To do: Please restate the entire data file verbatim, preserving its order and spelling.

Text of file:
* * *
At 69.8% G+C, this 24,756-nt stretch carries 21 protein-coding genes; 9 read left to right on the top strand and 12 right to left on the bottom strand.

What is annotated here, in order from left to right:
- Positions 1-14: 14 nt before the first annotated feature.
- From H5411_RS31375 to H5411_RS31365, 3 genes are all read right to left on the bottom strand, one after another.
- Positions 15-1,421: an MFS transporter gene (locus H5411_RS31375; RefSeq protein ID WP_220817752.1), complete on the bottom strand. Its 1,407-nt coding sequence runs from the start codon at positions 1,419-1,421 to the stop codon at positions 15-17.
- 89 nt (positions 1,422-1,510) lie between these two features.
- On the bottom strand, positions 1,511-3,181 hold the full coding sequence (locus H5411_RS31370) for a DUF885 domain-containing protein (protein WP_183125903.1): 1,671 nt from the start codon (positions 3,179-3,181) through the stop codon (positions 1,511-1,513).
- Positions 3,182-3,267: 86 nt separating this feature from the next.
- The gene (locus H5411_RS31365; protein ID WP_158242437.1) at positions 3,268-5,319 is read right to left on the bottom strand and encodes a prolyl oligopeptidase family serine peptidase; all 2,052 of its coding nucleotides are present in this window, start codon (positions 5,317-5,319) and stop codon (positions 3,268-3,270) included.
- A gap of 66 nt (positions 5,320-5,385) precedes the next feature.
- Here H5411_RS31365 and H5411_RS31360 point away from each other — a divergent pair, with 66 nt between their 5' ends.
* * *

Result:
At 69.8% G+C, this 24,756-nt stretch carries 21 protein-coding genes; 9 read left to right on the top strand and 12 right to left on the bottom strand.

What is annotated here, in order from left to right:
- Positions 1-14: 14 nt before the first annotated feature.
- From H5411_RS31375 to H5411_RS31365, 3 genes are all read right to left on the bottom strand, one after another.
- Positions 15-1,421: an MFS transporter gene (locus H5411_RS31375; RefSeq protein ID WP_220817752.1), complete on the bottom strand. Its 1,407-nt coding sequence runs from the start codon at positions 1,419-1,421 to the stop codon at positions 15-17.
- 89 nt (positions 1,422-1,510) lie between these two features.
- On the bottom strand, positions 1,511-3,181 hold the full coding sequence (locus H5411_RS31370) for a DUF885 domain-containing protein (protein WP_183125903.1): 1,671 nt from the start codon (positions 3,179-3,181) through the stop codon (positions 1,511-1,513).
- Positions 3,182-3,267: 86 nt separating this feature from the next.
- The gene (locus H5411_RS31365; protein ID WP_158242437.1) at positions 3,268-5,319 is read right to left on the bottom strand and encodes a prolyl oligopeptidase family serine peptidase; all 2,052 of its coding nucleotides are present in this window, start codon (positions 5,317-5,319) and stop codon (positions 3,268-3,270) included.
- A gap of 66 nt (positions 5,320-5,385) precedes the next feature.
- Here H5411_RS31365 and H5411_RS31360 point away from each other — a divergent pair, with 66 nt between their 5' ends.